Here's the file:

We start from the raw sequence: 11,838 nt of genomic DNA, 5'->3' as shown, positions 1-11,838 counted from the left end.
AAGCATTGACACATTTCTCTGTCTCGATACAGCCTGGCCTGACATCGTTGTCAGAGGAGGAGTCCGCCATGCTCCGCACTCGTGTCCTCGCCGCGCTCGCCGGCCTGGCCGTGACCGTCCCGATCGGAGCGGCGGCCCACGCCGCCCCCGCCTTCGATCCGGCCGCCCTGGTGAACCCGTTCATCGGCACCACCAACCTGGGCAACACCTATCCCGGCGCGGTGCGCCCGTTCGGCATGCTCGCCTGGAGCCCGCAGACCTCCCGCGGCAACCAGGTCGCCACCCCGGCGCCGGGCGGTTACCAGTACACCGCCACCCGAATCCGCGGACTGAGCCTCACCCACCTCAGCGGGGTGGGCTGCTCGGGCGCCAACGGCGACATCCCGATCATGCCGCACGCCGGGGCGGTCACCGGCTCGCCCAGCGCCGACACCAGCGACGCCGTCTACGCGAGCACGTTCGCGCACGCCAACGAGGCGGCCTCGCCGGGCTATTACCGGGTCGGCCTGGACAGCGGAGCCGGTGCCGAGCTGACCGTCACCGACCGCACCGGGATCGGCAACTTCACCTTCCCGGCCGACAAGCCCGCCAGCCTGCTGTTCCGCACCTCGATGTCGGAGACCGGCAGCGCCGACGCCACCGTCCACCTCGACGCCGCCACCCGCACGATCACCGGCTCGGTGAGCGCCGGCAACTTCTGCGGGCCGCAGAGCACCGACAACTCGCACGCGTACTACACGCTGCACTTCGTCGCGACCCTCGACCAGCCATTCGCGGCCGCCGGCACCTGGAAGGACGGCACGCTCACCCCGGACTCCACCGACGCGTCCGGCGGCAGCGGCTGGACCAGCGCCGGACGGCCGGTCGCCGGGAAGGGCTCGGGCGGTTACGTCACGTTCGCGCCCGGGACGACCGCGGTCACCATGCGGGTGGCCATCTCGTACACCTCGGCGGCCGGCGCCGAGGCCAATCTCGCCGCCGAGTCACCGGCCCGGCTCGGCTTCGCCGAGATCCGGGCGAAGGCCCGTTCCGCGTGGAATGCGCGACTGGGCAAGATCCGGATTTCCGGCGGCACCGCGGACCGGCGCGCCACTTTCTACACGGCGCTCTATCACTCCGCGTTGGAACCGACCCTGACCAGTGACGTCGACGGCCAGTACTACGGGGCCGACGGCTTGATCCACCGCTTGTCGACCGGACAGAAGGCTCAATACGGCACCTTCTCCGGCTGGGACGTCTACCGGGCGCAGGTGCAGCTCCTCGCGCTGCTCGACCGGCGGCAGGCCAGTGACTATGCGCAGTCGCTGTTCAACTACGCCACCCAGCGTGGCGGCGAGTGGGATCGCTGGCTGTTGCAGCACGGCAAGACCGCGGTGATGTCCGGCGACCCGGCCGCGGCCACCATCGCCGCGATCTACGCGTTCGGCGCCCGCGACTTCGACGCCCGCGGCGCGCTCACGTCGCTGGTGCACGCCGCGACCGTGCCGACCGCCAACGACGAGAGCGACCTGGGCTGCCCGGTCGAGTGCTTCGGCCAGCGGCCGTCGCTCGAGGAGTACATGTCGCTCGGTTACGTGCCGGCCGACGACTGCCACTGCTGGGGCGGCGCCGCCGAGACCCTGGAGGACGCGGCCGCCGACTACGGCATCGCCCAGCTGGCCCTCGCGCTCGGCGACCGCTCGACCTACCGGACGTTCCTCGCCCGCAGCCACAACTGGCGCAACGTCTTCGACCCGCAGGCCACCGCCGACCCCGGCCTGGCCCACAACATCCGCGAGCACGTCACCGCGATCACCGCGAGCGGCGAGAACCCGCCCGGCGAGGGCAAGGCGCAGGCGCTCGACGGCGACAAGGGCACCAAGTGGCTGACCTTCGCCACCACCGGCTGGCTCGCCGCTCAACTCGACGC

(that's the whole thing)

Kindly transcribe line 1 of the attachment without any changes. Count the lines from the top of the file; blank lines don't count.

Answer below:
We start from the raw sequence: 11,838 nt of genomic DNA, 5'->3' as shown, positions 1-11,838 counted from the left end.